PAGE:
Jorge Labarga Selected Next Florida Chief Justice
Justice Jorge Labarga, one of the swing votes on the Florida Supreme Court, has been selected by his colleagues as the next chief justice.
Labarga, 61, is the second Hispanic and Cuban-American appointed to the court and would be the first to serve as chief justice. He was unanimously elected by his colleagues to a two-year term starting July 1.
"I am so honored to serve in such an important position," the former Fourth District Court of Appeal and Palm Beach Circuit judge said. "I am deeply grateful for the trust of my colleagues and pledge to make sure our constitutional principles are enforced."
Among the chief justice's most important responsibilities include lobbying the Legislature and the governor for resources and defending the judicial branch's authority.
Labarga is among the least prolific credited authors of Supreme Court decisions. When he puts his name on an opinion, he has written primarily death penalty and contract law cases.
In 2013, he wrote the landmark case backing a law requiring state employees to contribute to their pensions for the first time. Three of the more liberal justices, R. Fred Lewis, Peggy Quince and James E.C. Perry, dissented in the 4-3 decision.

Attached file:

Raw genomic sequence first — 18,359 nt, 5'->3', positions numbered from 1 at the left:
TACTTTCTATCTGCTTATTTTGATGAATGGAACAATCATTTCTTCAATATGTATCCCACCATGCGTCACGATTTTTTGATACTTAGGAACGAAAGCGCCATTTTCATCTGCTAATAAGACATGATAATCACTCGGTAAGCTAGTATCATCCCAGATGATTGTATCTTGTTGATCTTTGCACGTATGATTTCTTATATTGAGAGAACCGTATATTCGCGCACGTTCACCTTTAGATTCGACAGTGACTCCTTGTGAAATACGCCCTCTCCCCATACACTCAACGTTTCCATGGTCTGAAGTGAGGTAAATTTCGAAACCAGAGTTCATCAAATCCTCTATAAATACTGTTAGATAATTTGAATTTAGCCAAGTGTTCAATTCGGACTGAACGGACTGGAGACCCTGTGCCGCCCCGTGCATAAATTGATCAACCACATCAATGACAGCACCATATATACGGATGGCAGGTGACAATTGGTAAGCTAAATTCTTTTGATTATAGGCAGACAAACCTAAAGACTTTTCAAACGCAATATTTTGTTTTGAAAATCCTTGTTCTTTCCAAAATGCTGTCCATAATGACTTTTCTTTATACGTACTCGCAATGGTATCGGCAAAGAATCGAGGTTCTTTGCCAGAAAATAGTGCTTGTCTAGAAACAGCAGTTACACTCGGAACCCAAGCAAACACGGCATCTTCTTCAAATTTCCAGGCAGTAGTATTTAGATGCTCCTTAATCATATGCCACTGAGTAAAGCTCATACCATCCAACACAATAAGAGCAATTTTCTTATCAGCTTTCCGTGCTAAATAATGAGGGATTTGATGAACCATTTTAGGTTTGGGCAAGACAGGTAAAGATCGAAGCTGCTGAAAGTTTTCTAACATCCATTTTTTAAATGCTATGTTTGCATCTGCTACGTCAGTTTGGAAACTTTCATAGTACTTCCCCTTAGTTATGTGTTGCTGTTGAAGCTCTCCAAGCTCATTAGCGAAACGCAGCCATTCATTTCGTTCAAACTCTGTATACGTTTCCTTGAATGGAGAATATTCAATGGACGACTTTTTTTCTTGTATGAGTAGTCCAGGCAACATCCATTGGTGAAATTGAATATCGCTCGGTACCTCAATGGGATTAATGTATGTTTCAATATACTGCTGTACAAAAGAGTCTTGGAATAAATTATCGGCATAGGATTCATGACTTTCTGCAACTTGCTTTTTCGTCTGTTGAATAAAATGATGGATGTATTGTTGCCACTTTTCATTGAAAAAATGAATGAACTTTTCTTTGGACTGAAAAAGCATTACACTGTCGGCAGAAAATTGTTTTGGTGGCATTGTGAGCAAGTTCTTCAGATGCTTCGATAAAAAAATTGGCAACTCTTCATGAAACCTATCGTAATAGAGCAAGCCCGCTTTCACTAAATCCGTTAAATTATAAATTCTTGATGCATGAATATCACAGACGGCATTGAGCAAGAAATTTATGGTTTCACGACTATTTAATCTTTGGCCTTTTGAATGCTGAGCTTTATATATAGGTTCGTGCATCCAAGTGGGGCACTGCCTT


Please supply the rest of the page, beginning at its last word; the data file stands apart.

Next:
In another significant case last year, Labarga established limits to the economic loss rule. Over the years, trial courts expanded the rule to include losses from professional services, but Labarga—answering a question from the U.S. Circuit Court of Appeals for the Eleventh Circuit—said the rule applied only to product liability cases. The most conservative justices—Ricky Polston and Charles Canady—dissented.
Labarga will succeed Polston to become the state's 56th chief justice.
Labarga came to Florida as an 11-year-old, four years after Fidel Castro took power. He earned his bachelor's degree in political science and law degree at the University of Florida.
In 1987, he joined the firm of Cone, Wagner, Nugent, Roth, Romano & Ericksen of West Palm Beach and specialized in personal injury trial work.
After serving as an assistant public defender and prosecutor, he took the circuit bench in 1996. Former Gov. Charlie Crist appointed him to the Supreme Court in 2009.